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Archive for the ‘Richard Martin’ Category

Newark, Ohio, was the place to be on June 8, 1952.

By this time, Desert Passage (1952) — the last of the Tim Holt/Richard Martin RKO pictures, had been in release for about a week.

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Directed by Lesley Selander
Screenplay by Arthur E. Orloff
From a story by William Lively
Cinematography: Nicholas Musuraca
Music by Paul Sawtell
Film Editor: Samuel E. Beetley

Cast: Tim Holt (Tim Holt), Richard Martin (Chito Rafferty), Linda Douglas (Peg Masters), Frank Wilcox (Regan), Robert Sherwood (Kenny Masters), John Pickard (Dawson), Kenneth MacDonald (Wheeler), Wendy Waldron (Maria), Patricia Wright (Saloon Girl), Tom London (Old Timer), John Merton (Dale)

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I’m way overdue for a Tim Holt Tuesday. Sorry, Mr. Holt.

By 1952, series Westerns were winding down, and Trail Guide (1952) would be one of the last of Tim Holt’s pictures for RKO. As the series began its ride into the sunset, the budgets got smaller — leaving Holt and Richard Martin, along with director Lesley Selander, to keep things going by simply being so damn good at what they do. And that’s what you have here, some real pros bringing effortless skill and charm to each and every one of the picture’s 60 minutes.

Tim and Chito lead a wagon train to Silver Springs (thanks to stock footage from Wagonmaster), a town where ranchers detest homesteaders. Tim encounters brother-and-sister ranchers (Linda Douglas and Robert Sherwood) and a crooked saloon owner (Frank Wilcox) as he tries to help the settlers stake their claims.

There’s a great fistfight, plenty of riding and the usual back-and-forth with Tim and Chito. It looks like they stayed closer to LA, probably for budget reasons, so we don’t have those stunning Lone Pine vistas. But DP Nicholas Musuraca makes the most of any location. His work is stunning in some of these things. When God’s your set decorator, budget doesn’t matter.

Linda Douglas consults the script.

Linda Douglas had a very short film career. She’d later marry Hank Greenberg of the Detroit Tigers. (There’s a great documentary on him, 1998’s The Life And Times Of Hank Greenberg. Look for it.) She’s fine here, and very pretty.

Frank Wilcox makes a great bad guy. (Why are saloon owners always crooks?) It was funny to have Wilcox talking about the oil found on the range, when a decade later, he’d play Mr. Brewster, the oil company executive who makes Jed Clampett a millionaire on The Beverly Hillbillies. Lighting isn’t around this time. Tom London is funny as an old codger with a supposedly trained dog.

It’s a shame that the series Western left us as things were getting so good — look at these Holts, the Monogram Wild Bill Elliott pictures or the Witney-directed Roy Rogers movies. Luckily, they made a lot of ’em, and they’re turning up on DVD and sometimes Blu-Ray looking terrific. Trail Guide can be found on Tim Holt Western Classics Collection, Volume 4 from Warner Archive. While there’s a fleck of dust or damaged frame here and there, it’s served up well. The four volumes leave a few pictures orphaned, probably due to problems with the available material. Hopefully they’ll turn up someday, and a fifth set will wrap ’em up. These sets are essential.

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riograndepatrol1950

Directed by LesleySelander
Starring Tim Holt, Richard Martin, Jane Nigh, Douglas Fowley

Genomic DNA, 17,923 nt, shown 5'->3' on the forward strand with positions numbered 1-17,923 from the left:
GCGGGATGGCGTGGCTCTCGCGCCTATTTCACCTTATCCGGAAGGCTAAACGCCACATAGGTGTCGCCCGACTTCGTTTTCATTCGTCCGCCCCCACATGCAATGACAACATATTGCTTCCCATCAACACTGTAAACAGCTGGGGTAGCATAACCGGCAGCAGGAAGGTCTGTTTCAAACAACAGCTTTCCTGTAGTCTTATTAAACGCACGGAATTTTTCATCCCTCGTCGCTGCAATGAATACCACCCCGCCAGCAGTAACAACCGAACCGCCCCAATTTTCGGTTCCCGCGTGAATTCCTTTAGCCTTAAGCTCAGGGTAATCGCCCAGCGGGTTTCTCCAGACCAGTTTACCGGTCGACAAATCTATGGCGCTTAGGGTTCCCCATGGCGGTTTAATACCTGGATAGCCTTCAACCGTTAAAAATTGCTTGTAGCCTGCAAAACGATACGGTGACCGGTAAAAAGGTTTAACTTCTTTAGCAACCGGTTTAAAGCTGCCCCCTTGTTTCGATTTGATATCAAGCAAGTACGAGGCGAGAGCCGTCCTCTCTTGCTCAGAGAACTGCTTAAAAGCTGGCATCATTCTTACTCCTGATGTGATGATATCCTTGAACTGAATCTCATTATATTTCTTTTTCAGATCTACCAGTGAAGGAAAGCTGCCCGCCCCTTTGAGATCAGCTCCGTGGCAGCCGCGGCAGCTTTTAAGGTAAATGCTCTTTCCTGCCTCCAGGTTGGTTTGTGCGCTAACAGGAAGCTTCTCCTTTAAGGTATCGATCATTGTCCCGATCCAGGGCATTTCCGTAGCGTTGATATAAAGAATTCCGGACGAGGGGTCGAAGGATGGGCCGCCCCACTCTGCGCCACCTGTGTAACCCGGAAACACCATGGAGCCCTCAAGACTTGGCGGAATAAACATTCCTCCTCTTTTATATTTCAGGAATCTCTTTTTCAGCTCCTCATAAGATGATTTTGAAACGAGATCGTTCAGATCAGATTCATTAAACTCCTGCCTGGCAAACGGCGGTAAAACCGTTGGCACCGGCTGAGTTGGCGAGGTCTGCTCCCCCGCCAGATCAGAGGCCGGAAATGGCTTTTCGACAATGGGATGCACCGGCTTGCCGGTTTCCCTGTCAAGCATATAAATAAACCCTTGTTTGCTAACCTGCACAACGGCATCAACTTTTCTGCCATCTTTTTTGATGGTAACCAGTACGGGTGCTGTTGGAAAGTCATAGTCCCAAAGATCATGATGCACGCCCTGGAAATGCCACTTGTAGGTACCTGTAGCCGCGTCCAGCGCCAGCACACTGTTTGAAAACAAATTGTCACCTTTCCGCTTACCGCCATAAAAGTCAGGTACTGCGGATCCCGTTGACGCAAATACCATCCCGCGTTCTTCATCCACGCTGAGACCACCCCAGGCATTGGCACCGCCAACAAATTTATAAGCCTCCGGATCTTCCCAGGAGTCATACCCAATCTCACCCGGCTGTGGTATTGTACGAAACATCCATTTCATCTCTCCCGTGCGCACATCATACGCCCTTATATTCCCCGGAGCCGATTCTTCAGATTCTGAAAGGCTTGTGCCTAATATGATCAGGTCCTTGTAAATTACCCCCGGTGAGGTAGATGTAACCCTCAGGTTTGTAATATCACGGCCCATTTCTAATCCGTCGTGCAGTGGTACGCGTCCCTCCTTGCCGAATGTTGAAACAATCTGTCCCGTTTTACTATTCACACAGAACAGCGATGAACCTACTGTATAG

On the third Thursday of most months, The Western Film Preservation Society has been running B Westerns at NC State’s McKimmon Center, here in Raleigh, since 1981. One of this week’s features is Rio Grande Patrol (1950), starring Tim Holt and Richard Martin (as Chito, of course). It was directed by the great Lesley Selander. The meetings get going at 6:45.

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Tim H Storm Over Wyoming

Here at 50 Westerns From The 50s, Tuesday belongs to Tim Holt. 

Noreen Nash, Tim Holt and Richard Martin on location for Storm Over Wyoming (1950, working title: Range War).

T Holt Border Treasure BTS

Lunch while shooting Border Treasure (1950).

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Directed by Lesley Selander
Produced by Herman Schlom
Screen Play by Adele Buffington
Story by Carroll Young
Director Of Photography: J. Roy Hunt, ASC
Music by Paul Sawtell
Film Editor: Samuel E. Beetley, ACE

CAST: Tim Holt (Tim Holt), Richard Martin (Chito Jose Gonzalez Bustamonte Rafferty), Gail Davis (Terry Muldoon), Hugh Beaumont (Brad Roberts), Mari Blanchard (Stella), George Nader (Paul Manning) Robert J. Wilke (Bellew), Cliff Clark (Terence Muldoon), Russell Hicks (Colonel Marvin), Robert Bray (Steve), Fred Graham (Joe).

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This time around, Tim Holt and Chito get involved with the transcontinental telegraph. Terry Muldoon (Gail Davis) and her father are running the wire westward, and its completion will close down a number of military outposts. This will destroy Paul Manning’s supply business and keep him from paying off his loans to Brad Roberts (Hugh Beaumont). Roberts and his bunch (which naturally includes Robert J. Wilke) take matters into their own hands —a “Gang-Stooge Terror Plot,” according to the ads — and eventually run afoul of Tim and Chito.

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Overland Telegraph (1951) is one of my favorite Holt pictures. It’s a lot of fun to watch Hugh Beaumont as a bad guy. Mari Blanchard doesn’t have much to do but look pretty as Nader’s saloon-girl fiancé. But having Gail Davis on hand is a real asset, displaying a bit of the riding and shooting skills that would make her such a great Annie Oakley on TV. The Iverson Ranch is featured quite a bit, too.

b70-5266Gail Davis: “It was a good part for the girl, not just one of those smile into the sunset pictures. Tim was really cute, he had a friendly personality but was a bit of a kidder. So was Dick Martin, but both were very conscientious about their pictures.”*